Superhero films, much like any other genre, have been around for decades — dating back to around the Second World War and even further according to some accounts. However it has only really been since the turn of the 21st century that superhero films have found their place in the cinema, where they are now some of the most successful films ever made, both critically and commercially.
The following are five of my favourite superhero films, all of which, unsurprisingly, were produced in the last decade.
Captain America: The First Avenger (2011)
Released in 2011 as part of the Marvel Cinematic Universe and one of the prequels to The Avengers, Captain America: The First Avenger stars Chris Evans as Steve Rodgers, a small man who is transformed into a super-soldier known as Captain America in order to aid the war effort (the film is set during the Second World War — which now has two mentions already in this post!). With the assistance of Hayley Atwell and Tommy Lee Jones, Captain America must prevent Hitler’s Head of Arms — played by Hugo Weaving — from acquiring unlimited energy to fuel masses of highly volatile weaponry.
Although not the most entertaining Avenger — we’ll see him later — Captain America, at least in my eyes, is the most interesting. Unlike the other films under the Marvel umbrella, Captain America: The First Avenger is set in the past which clearly gives it a distinction the other films do not have. Director Joe Johnston administers a much-needed injection of colour and vibrancy to the Captain America franchise, utilising the war setting magnificently, attaching emotion to the film and endowing depth to each individual character. As opposed to other superhero films, for example Thor, the plot is not cut-and-dry and the nostalgic setting combined with very worthy performances from the cast amounts to an entertaining film.
Captain America: The First Avenger is underrated in my opinion — there is enough action, depth and freshness for it to be placed up there among the best superhero films of recent years.
The Avengers (2012)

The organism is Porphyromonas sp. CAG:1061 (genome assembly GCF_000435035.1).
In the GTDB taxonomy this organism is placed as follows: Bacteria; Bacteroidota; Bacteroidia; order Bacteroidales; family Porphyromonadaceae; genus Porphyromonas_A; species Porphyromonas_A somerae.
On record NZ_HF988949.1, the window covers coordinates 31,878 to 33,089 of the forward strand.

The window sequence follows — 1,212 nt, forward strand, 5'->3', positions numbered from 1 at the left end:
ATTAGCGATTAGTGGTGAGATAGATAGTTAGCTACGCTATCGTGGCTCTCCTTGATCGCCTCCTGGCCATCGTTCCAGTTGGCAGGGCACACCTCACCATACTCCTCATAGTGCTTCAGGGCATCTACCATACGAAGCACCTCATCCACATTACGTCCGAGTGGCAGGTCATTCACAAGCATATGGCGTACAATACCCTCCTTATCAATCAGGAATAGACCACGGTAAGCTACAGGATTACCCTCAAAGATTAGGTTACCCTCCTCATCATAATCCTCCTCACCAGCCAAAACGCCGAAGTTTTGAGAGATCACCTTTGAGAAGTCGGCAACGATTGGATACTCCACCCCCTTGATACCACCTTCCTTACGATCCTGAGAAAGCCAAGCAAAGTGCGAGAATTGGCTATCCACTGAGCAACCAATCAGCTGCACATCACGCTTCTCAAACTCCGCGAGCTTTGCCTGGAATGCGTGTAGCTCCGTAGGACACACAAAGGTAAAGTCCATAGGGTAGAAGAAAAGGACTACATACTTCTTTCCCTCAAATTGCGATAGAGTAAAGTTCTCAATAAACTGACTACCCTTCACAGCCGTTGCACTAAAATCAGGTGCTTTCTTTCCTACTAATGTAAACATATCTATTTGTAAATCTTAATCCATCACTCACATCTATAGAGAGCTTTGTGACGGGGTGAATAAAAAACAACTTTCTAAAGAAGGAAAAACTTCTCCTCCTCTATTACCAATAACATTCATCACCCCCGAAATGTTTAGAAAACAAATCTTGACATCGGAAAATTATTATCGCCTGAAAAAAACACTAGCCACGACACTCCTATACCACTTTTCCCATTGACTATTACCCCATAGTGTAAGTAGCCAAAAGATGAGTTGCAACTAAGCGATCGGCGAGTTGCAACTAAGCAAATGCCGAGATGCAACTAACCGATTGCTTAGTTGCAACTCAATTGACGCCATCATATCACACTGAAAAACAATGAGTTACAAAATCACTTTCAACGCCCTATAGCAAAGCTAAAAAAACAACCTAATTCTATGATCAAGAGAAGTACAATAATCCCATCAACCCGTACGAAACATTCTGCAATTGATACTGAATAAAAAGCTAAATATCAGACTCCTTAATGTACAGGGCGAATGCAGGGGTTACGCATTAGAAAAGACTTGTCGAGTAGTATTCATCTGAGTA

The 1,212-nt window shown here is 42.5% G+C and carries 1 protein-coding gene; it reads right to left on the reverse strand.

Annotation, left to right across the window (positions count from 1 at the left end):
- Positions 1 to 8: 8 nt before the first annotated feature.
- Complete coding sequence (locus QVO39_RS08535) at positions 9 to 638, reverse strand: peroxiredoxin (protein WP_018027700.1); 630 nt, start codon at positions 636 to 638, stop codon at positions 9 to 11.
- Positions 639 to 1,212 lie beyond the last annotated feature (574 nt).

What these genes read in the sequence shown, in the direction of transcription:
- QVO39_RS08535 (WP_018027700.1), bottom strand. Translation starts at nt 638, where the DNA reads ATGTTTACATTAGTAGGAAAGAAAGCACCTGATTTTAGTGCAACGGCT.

What is a best-of list without the biggest superhero film of all time? Having been brooding around and popping up throughout each of its predecessors, The Avengers finally hit screens in the summer of 2012 and blew every other superhero film out of the water financially. Directed by sci-fi mastermind Joss Whedon and stuffed full of all the usual Marvel superheroes (Iron Man, Thor, Captain America, Hulk and so on), The Avengers follows, well… the Avengers on their quest to stop the evil Loki (Tom Hiddleston) and his army of monsters from forcing the Earth under his control.
When I went to see this film, I experienced it in 3D and with moving chairs and all sorts. While the 3D was disappointing, the whole moving chairs phenomenon really added to what is a film full of massive set-pieces (New York, for one) and action sequences. Whereas Captain America beforehand was a little tentative in regards to action and more focused on the story of one man, The Avengers is all about running, jumping, flying, exploding, crashing, banging and comedy. Whedon prevails through the daunting task of getting all of the characters enough screen time to warrant their appearance in the film, as everyone from Iron Man to Phil Coulson to Black Widow plays an essential role. Collectively, the performances from the cast are humorous and serious when need-be (mainly humorous though), but the stand out actor in this film is Mark Ruffalo, who is outstanding and by far the best Hulk yet.